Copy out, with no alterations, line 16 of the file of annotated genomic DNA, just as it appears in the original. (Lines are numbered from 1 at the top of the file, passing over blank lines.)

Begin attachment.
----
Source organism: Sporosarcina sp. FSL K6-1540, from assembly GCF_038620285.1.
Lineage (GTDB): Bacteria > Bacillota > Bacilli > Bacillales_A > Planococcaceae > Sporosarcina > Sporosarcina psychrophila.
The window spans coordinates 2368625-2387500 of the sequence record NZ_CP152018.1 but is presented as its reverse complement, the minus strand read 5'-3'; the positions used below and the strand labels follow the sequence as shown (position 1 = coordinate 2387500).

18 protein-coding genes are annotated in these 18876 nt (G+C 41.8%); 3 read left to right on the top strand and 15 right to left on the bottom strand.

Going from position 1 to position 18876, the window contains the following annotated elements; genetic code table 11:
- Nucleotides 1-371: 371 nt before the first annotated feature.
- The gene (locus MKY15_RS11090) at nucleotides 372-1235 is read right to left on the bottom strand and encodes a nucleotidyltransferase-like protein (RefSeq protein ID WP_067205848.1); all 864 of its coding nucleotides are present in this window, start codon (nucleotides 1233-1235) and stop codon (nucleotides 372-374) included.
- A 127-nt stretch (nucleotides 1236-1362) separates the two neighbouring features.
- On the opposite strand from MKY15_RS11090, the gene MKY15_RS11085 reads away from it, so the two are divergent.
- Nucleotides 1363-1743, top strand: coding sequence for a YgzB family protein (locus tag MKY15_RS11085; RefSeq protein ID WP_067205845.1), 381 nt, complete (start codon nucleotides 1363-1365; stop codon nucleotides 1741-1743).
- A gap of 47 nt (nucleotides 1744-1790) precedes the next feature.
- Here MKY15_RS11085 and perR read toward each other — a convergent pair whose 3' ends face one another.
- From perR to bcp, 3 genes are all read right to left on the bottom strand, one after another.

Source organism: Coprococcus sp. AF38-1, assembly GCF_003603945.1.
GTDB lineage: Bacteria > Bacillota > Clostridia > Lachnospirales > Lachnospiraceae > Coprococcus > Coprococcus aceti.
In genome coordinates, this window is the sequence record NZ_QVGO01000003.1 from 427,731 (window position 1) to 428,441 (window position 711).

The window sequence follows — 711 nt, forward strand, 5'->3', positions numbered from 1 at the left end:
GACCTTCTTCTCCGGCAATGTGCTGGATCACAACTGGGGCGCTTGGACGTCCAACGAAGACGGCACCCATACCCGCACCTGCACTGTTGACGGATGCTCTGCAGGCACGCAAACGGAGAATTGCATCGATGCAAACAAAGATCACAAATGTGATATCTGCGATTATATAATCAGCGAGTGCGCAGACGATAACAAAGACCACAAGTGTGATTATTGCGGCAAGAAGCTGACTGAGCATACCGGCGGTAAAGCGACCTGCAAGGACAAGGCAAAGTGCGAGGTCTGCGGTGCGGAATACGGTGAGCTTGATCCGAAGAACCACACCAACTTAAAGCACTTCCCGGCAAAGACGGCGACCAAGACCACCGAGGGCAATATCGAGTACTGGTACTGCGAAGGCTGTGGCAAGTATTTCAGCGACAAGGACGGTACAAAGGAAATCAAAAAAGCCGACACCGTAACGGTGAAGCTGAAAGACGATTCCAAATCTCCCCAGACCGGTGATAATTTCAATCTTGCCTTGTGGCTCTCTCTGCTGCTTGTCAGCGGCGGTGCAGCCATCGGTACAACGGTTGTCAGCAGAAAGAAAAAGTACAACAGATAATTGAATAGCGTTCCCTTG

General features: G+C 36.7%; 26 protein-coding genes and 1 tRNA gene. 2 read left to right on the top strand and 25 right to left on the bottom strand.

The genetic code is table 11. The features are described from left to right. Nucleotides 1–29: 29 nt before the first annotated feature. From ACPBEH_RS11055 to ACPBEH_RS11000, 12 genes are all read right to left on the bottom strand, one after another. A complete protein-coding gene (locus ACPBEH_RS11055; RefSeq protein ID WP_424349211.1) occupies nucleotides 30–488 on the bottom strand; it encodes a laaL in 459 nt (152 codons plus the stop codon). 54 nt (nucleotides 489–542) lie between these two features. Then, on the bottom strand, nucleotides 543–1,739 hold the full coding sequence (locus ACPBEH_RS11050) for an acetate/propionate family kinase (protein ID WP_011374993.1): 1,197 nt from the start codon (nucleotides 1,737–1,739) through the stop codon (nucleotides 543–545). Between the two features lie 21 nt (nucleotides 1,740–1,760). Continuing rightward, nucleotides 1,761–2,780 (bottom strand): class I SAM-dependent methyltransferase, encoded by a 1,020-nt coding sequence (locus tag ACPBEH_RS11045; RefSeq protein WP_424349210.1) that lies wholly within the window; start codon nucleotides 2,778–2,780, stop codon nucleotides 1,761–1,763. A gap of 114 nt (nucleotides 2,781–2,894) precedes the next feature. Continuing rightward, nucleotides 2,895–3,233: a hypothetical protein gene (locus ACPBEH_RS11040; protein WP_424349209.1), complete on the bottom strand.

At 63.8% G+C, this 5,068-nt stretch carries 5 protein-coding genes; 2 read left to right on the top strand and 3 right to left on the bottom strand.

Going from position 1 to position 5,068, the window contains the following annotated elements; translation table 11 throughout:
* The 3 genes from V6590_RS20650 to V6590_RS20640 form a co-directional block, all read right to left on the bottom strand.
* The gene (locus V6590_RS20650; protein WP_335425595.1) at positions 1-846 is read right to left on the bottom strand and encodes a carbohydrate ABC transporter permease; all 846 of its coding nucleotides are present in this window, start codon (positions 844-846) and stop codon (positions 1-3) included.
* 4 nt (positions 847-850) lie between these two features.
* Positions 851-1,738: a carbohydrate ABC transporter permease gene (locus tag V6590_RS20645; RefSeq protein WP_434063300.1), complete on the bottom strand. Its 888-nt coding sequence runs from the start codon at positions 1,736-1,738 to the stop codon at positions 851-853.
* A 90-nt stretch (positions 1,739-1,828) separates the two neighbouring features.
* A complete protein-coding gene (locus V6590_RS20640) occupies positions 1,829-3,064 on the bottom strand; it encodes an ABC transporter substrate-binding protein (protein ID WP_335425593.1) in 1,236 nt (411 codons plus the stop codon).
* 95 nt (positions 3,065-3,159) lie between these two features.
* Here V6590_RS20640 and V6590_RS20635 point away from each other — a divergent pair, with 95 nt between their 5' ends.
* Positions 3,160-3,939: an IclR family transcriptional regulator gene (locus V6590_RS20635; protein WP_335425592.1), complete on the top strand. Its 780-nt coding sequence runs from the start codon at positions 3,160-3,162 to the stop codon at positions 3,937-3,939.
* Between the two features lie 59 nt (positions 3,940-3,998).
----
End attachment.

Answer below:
In genome coordinates, this window is the sequence record NZ_QVGO01000003.1 from 427,731 (window position 1) to 428,441 (window position 711).